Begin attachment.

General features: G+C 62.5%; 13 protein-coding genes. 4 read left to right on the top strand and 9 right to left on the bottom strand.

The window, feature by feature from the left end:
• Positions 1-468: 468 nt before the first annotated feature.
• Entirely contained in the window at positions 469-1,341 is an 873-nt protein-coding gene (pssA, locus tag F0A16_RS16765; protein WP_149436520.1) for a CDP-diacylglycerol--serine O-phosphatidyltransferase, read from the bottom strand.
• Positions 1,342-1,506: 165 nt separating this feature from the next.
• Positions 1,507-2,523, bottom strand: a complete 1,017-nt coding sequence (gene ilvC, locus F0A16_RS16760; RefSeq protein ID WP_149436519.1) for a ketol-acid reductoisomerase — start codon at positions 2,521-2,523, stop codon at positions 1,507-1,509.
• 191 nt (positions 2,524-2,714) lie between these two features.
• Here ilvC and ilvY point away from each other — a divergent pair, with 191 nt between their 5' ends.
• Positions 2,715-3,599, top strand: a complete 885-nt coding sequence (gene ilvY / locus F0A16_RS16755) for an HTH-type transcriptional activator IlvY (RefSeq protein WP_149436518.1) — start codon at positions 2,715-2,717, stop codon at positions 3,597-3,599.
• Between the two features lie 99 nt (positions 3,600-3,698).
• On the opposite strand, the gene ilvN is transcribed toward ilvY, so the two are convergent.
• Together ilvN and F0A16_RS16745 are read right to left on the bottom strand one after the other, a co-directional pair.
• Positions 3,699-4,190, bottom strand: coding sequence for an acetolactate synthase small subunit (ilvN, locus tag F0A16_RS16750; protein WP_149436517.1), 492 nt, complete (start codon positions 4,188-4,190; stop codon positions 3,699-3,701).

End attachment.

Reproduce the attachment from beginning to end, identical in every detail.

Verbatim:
General features: G+C 62.5%; 13 protein-coding genes. 4 read left to right on the top strand and 9 right to left on the bottom strand.

The window, feature by feature from the left end:
• Positions 1-468: 468 nt before the first annotated feature.
• Entirely contained in the window at positions 469-1,341 is an 873-nt protein-coding gene (pssA, locus tag F0A16_RS16765; protein WP_149436520.1) for a CDP-diacylglycerol--serine O-phosphatidyltransferase, read from the bottom strand.
• Positions 1,342-1,506: 165 nt separating this feature from the next.
• Positions 1,507-2,523, bottom strand: a complete 1,017-nt coding sequence (gene ilvC, locus F0A16_RS16760; RefSeq protein ID WP_149436519.1) for a ketol-acid reductoisomerase — start codon at positions 2,521-2,523, stop codon at positions 1,507-1,509.
• 191 nt (positions 2,524-2,714) lie between these two features.
• Here ilvC and ilvY point away from each other — a divergent pair, with 191 nt between their 5' ends.
• Positions 2,715-3,599, top strand: a complete 885-nt coding sequence (gene ilvY / locus F0A16_RS16755) for an HTH-type transcriptional activator IlvY (RefSeq protein WP_149436518.1) — start codon at positions 2,715-2,717, stop codon at positions 3,597-3,599.
• Between the two features lie 99 nt (positions 3,600-3,698).
• On the opposite strand, the gene ilvN is transcribed toward ilvY, so the two are convergent.
• Together ilvN and F0A16_RS16745 are read right to left on the bottom strand one after the other, a co-directional pair.
• Positions 3,699-4,190, bottom strand: coding sequence for an acetolactate synthase small subunit (ilvN, locus tag F0A16_RS16750; protein WP_149436517.1), 492 nt, complete (start codon positions 4,188-4,190; stop codon positions 3,699-3,701).